Facing international pressure, the U.S. government has agreed to give up control over important technical aspects of the Internet.
The Commerce Department will no longer oversee the Internet Corporation of Assigned Names and Numbers, a nonprofit group that manages the Internet's address system.
Larry Strickling, the assistant secretary of Commerce for communications and information, said the "global Internet community" will have the final say over the database of names and addresses that allows computers around the world to communicate with each other.
The Internet was invented in the United States, and the country has long maintained a central role. But as the Internet has grown, other countries have demanded a greater voice in its governance.
Edward Snowden's leaks about the National Security Agency's mass-surveillance programs have exacerbated resentment over the central role of the United States in managing the Internet.
But officials argued the transition is not a response to the international controversy over NSA spying. Strickling said the U.S. oversight of the Internet's domain system was always meant to be temporary.
"The timing is right to start the transition process," he said. "We look forward to ICANN convening stakeholders across the global Internet community to craft an appropriate transition plan."
Fadi Chehadé, the president and CEO of ICANN, said he will work with governments, businesses, and nonprofits to establish a new system for managing the Internet's domain system.
"All stakeholders deserve a voice in the management and governance of this global resource as equal partners," he said.
The U.S. government will continue its role until its current contract with ICANN expires in September 2015.
Strickling said ICANN's proposal must meet certain criteria, including that it "maintain the openness of the Internet" and preserve security and stability. He insisted that foreign governments and intergovernmental groups will not gain new powers over the Internet.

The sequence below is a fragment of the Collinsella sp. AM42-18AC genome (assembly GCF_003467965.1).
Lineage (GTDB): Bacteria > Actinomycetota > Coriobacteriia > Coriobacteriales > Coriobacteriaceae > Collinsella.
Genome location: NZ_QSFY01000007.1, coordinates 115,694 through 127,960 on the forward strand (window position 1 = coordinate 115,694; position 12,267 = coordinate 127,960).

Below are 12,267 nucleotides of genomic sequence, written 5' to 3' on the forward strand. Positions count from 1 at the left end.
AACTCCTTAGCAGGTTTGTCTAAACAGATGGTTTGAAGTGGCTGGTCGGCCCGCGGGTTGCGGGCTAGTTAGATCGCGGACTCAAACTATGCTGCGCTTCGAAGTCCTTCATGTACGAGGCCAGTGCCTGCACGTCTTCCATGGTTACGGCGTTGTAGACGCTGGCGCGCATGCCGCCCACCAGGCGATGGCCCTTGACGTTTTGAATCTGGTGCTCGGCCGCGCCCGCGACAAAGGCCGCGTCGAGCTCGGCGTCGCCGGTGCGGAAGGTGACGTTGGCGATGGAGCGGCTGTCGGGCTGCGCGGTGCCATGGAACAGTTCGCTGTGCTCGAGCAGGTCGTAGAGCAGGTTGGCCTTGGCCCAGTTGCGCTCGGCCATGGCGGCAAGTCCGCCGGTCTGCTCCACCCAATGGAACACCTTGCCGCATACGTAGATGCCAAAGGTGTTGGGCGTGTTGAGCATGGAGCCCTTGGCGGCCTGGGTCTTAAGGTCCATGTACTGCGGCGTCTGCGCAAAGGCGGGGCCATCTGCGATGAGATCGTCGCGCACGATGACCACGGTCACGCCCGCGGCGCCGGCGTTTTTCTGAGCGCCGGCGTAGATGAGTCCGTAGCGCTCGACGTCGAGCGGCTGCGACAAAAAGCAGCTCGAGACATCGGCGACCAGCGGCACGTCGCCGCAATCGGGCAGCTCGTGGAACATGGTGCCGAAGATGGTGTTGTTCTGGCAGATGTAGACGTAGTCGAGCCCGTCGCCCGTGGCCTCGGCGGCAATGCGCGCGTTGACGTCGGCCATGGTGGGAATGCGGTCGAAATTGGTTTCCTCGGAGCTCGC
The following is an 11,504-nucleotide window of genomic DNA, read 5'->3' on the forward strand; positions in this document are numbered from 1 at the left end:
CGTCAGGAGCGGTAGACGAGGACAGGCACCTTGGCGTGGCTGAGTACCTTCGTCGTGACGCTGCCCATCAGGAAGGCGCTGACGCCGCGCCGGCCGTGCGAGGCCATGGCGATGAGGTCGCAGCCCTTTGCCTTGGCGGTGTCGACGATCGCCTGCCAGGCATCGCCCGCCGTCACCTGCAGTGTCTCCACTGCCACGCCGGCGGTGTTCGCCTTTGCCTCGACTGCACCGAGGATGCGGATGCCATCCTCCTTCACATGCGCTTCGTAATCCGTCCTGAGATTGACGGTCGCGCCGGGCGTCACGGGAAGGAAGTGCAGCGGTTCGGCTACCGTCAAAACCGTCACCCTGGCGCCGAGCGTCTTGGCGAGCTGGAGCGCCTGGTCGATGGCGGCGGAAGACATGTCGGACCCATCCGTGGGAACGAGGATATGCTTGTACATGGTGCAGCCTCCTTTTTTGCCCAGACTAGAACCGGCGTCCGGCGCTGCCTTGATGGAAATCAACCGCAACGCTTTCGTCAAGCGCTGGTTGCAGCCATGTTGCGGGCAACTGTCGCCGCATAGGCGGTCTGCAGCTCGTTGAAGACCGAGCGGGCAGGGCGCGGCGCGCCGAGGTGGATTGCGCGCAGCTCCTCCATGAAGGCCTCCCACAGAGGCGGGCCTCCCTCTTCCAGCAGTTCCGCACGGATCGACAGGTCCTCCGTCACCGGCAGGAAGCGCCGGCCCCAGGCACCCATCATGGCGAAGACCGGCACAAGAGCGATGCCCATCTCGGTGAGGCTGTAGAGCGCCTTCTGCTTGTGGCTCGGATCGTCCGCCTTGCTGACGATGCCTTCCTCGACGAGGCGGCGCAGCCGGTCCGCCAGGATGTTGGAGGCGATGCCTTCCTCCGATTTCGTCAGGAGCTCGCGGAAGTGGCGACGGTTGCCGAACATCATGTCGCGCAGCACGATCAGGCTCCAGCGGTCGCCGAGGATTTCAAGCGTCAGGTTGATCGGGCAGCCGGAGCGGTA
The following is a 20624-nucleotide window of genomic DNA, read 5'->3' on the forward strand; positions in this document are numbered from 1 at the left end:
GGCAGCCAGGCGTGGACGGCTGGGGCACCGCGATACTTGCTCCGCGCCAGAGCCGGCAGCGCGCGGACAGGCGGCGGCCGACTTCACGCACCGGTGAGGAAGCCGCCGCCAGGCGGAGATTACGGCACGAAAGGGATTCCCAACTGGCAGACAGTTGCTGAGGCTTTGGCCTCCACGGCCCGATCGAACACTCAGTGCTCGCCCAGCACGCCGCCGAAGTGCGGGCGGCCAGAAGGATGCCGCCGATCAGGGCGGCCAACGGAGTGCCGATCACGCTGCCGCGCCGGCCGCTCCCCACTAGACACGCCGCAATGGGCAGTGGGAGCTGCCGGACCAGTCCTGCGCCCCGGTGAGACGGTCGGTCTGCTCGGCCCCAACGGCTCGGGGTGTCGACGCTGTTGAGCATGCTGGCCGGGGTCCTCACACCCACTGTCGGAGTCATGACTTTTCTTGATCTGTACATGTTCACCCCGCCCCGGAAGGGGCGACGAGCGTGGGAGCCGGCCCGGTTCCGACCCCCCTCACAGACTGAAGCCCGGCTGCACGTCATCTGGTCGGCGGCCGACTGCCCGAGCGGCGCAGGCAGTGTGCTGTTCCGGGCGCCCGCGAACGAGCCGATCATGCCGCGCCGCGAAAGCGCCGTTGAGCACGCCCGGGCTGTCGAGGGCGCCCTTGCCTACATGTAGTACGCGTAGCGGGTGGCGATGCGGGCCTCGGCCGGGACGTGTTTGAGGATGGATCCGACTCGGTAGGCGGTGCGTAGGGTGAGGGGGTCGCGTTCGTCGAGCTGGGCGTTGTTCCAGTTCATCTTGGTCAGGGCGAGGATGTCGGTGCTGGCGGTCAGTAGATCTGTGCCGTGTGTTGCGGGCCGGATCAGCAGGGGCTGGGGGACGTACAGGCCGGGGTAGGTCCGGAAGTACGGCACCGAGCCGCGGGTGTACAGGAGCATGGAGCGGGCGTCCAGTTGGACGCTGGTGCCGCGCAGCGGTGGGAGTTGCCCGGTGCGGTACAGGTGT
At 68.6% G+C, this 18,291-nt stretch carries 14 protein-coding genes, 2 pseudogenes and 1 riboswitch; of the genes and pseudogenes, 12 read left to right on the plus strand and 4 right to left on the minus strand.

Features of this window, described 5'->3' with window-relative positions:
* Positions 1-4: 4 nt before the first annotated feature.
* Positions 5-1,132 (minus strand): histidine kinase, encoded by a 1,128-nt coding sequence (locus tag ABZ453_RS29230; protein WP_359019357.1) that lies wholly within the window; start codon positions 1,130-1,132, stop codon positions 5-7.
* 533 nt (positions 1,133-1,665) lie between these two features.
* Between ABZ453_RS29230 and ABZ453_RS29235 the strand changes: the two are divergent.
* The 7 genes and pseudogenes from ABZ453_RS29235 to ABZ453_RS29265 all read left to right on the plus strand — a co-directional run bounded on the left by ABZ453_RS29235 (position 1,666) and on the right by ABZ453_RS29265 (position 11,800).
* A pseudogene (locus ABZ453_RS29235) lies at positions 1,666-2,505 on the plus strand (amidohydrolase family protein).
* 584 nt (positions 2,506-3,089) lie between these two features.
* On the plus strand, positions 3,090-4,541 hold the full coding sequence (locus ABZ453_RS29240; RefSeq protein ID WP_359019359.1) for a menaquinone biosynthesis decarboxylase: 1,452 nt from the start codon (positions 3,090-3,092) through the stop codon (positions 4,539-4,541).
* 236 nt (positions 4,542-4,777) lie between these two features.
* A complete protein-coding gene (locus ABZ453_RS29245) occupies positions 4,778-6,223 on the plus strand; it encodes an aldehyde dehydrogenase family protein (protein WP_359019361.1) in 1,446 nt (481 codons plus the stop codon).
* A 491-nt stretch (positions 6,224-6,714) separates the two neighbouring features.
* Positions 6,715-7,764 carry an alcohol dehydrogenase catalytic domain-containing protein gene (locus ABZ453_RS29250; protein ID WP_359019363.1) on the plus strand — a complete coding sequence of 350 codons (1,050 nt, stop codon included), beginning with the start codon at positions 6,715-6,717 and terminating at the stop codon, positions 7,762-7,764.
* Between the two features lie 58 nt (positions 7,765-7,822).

But some business groups are nervous about what the transition will mean.
Daniel Castro, an analyst for the Information Technology and Innovation Foundation, a pro-business think tank, warned that giving up the traditional U.S. oversight role could result in "a splintered Internet that would stifle innovation, commerce, and the free flow and diversity of ideas that are bedrock tenets of world's biggest economic engine."
Bob Liodice, the CEO of the Association of National Advertisers, said he is "very disappointed" with the announcement. His group has battled with ICANN for several years over its plan to allow for thousands of new Web address endings beyond the traditional ".com" and ".org."
"We saw the U.S. relax accountability with the recent domain name expansion," he said. "In a world without U.S. oversight, we worry that such issues will be further aggravated potentially causing significant economic concerns, consumer confusion and impairment to brand ownership."
Sen. Jay Rockefeller, the Democratic chairman of the Senate Commerce Committee, has been a frequent critic of ICANN's decisions. But he said Friday that the announcement is consistent with U.S. efforts to ensure the Internet is free from government control.
"Since 1998, the U.S. has been committed to transitioning management of the Internet's domain name system to an independent entity that reflects the broad diversity of the global Internet community," he said.